Maybe Julen Lopetegui could have been saved in the second half of El Clasico.
After Marcelo scored to bring Real Madrid back into the game at 1-2, Madrid — after switching to a back three of Casemiro, Sergio Ramos, and Nacho at the half, and taking off a struggling Raphael Varane so that Lucas Vazquez could play wingback opposite of Marcelo — had many chances to equalize. They were the better team, and looked like everything Lopetegui had envisioned when he first took over. And if they had managed to equalize and continue with the same energy they came out with at the beginning of the second half, Madrid could have possibly won the game.
A win against their biggest rivals could have been what Lopetegui’s Madrid needed to finally jumpstart their season. Though they had played badly leading up to the game, but the points difference at the top of La Liga was marginal. Going into El Clasico, Real Madrid were at 14 points with four games won in nine, and Barcelona were at 18 points, having won just one more game.
The first half was everything that had been wrong with Lopetegui’s reign at Madrid. The team was tactically naive, individuals committed ridiculous errors, and nothing seemed to work. But the second half, at least the first 20 minutes, was different. Marcelo scored, and there was genuine hope.
But that hope never materialized into anything. In the 54th minute, Marcelo delivered a cross into the box that found Sergio Ramos unmarked. The captain connected on a diving header, but the ball went over Barcelona’s goal. The next minute, Luka Modric hit the inside of the right post after a deflection from a Barcelona defender put the ball in his path 10 yards from goal. After Barcelona had two opportunities of their own, Vazquez crossed in the box during a counter-attack in the 67th minute that Benzema, unmarked, managed to head over as well. Seven minutes later, Barcelona scored their third goal, and then things got even worse for Real Madrid from there.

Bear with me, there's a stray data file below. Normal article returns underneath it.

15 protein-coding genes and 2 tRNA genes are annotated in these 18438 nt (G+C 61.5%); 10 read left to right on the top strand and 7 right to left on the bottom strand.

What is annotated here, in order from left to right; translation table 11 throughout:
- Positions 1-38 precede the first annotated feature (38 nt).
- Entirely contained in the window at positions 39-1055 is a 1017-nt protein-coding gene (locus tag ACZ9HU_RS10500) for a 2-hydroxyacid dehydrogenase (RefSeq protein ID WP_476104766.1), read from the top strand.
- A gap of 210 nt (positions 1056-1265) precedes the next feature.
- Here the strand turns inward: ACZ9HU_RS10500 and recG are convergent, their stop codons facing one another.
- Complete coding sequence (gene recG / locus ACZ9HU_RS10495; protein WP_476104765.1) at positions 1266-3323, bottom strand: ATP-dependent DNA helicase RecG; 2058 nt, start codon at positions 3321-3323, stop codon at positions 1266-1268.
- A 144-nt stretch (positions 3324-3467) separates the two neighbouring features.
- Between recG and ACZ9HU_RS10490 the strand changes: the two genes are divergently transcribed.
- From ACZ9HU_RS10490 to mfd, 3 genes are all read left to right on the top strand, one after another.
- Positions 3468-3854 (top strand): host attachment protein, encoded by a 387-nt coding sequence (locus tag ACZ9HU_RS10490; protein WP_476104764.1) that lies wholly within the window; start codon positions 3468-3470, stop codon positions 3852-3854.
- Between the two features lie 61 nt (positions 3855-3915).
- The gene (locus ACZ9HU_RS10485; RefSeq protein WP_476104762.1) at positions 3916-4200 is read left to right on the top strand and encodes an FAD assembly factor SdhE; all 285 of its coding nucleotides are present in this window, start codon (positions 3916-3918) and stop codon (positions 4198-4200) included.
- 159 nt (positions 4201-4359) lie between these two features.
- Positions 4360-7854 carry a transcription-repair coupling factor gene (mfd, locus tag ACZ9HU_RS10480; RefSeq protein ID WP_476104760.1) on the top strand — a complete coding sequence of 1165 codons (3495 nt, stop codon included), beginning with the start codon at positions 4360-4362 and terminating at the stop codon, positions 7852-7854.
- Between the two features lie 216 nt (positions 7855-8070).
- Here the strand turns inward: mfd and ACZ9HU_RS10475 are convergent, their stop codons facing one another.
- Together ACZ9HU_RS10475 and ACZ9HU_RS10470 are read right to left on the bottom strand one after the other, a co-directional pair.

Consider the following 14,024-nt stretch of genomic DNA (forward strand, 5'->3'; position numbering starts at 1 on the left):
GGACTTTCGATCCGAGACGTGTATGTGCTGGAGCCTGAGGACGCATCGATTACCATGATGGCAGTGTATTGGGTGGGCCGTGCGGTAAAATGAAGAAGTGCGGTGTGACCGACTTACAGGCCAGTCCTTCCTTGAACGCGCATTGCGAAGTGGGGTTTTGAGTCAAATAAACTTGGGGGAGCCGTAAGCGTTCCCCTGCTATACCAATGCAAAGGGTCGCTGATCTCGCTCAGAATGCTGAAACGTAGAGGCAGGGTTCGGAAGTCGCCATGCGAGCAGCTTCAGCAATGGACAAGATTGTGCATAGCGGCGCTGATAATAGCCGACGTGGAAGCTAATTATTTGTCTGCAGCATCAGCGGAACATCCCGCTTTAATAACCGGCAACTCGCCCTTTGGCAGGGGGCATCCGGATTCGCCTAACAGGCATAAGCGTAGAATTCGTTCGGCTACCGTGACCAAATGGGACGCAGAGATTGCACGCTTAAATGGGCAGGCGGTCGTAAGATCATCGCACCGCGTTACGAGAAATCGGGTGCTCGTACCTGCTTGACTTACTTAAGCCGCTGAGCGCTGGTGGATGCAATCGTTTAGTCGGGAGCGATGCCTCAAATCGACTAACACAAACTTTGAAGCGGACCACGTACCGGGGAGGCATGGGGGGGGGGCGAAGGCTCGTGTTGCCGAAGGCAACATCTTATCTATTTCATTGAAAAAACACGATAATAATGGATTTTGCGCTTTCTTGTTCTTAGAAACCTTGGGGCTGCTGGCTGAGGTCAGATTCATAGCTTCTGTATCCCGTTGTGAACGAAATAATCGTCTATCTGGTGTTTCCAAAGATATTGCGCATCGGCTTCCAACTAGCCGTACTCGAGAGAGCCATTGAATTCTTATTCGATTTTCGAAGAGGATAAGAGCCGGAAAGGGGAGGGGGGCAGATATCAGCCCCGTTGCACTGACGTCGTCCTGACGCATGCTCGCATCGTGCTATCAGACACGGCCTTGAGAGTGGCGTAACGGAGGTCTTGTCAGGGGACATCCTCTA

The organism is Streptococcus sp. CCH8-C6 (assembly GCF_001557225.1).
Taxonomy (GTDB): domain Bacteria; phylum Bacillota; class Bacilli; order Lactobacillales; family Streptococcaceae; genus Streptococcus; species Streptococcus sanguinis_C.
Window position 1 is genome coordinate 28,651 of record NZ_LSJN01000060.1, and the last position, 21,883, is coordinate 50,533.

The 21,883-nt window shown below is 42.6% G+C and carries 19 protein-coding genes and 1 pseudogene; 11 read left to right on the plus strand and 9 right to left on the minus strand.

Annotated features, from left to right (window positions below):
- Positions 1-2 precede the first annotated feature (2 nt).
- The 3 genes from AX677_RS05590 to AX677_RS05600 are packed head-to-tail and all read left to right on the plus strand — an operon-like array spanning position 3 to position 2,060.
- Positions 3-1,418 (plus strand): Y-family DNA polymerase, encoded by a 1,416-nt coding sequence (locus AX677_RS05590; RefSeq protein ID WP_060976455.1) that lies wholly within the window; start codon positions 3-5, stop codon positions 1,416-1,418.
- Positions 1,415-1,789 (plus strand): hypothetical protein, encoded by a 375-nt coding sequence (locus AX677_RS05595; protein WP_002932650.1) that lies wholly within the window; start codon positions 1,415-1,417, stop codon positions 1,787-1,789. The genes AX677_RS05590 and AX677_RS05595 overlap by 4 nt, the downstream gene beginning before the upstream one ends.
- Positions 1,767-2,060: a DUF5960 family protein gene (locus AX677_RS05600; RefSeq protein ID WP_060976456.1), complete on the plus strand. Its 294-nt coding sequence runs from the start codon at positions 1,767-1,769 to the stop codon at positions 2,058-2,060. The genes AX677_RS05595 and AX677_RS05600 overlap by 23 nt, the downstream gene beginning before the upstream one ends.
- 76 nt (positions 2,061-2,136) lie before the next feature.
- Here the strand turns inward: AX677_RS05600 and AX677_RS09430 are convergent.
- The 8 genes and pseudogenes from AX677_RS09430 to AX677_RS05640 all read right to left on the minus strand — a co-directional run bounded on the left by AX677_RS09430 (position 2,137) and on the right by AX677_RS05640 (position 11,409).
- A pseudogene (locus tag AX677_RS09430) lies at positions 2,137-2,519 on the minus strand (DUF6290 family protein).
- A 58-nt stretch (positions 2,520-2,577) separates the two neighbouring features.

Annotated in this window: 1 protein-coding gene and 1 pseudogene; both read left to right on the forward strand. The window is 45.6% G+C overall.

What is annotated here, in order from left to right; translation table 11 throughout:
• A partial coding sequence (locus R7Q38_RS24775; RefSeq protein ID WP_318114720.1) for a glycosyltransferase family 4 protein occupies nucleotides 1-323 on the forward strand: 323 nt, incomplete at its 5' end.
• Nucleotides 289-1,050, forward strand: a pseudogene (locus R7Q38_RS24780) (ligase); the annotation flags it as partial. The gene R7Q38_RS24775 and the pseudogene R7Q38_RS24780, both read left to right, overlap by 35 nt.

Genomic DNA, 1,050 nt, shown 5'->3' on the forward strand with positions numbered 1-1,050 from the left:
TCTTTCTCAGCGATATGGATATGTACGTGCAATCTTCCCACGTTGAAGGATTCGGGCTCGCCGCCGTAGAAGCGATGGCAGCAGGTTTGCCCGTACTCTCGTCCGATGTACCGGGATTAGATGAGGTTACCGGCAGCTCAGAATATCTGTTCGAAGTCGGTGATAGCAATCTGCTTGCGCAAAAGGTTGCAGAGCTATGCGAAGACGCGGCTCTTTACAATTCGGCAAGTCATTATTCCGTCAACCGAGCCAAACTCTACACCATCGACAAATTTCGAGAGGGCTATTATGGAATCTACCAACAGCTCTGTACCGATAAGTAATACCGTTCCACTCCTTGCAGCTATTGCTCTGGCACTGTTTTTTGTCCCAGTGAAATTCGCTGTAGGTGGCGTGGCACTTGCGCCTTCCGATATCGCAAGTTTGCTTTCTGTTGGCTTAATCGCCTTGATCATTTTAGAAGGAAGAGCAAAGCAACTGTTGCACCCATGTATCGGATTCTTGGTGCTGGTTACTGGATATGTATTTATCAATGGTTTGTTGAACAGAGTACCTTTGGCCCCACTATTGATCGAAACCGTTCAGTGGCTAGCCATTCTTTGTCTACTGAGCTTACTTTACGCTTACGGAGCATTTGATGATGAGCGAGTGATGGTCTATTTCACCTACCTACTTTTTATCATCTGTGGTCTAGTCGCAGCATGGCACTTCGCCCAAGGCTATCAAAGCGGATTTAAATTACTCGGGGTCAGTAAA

Like most grand events, the reasoning for Lopetegui’s dismissal had to with more than a single incident. But a 5-1 loss to a team without Lionel Messi, and who were struggling in their own right, is particularly embarrassing. And while Barcelona’s seven point lead in the league isn’t too daunting in a season in which the big teams are having a difficult time, Lopetegui’s Madrid had failed to live up to what it was promised to be.
What fans were told they would get in Lopetegui’s time was a team similar to the Spanish national team — high-pressing, quick-passing team that distributed goals around, especially since the impetus to score goals would no longer be an individual burden borne by Cristiano Ronaldo.
Real Madrid started the season fulfilling that promise of an energetic and mesmerizing team, beating Getafe, 2-0; Girona, 4-1; and Leganes, 4-1. They drew to Athletic Bilbao, 1-1, but beat Roma, 4-0, right after. They were pressing high and quick, Gareth Bale and Benzema were scoring and filling in the void of Ronaldo, and Madrid had even amassed more total passes than even Barcelona.
Then it all went to hell. After the Roma game, Real Madrid beat Espanyol, 1-0, the went five games without a win. They lost four of those games, and only scored one goal in that span.
One goal in five games.
They were disjointed, afraid, and dominated by teams that should have been well beneath them. There’s no reason this Real Madrid team should fail to score a goal for that long, not with this team full of superstars and world-class players, regardless of Ronaldo’s absence. For Lopetegui, that proved to be unacceptable.
Lopetegui was announced as the next Madrid manager two days before the World Cup, while he was still the manager of Spain. Luis Rubiales, the President of the Spanish Federation — angry the federation was not consulted, and that such an announcement would be made as Spain were preparing for the World Cup — fired Lopetegui for what he considered to be disrespect from the coach and Madrid. Lopetegui was unveiled the next day for Madrid, and said: “Yesterday the saddest day of my life; today is the happiest.”
In just four and a half months, the saddest day of his life was eclipsed. In a 139-day span, he was fired as both the Spanish team and Real Madrid manager. It’s always hard to be a transitional manager, the individual who has to take over after a period of success or after a long-tenured manager, and Madrid are infamously impatient, but Lopetegui’s story is a special one.
His announcement as the Spanish manager after being sacked by Porto was a surprise, but as quick as his rise to prominence was, his fall came just as quick. In risking everything for his dream job, he ended up with nothing. Like the promise of his Real Madrid team, his time at the top seemed to come and go in a flash.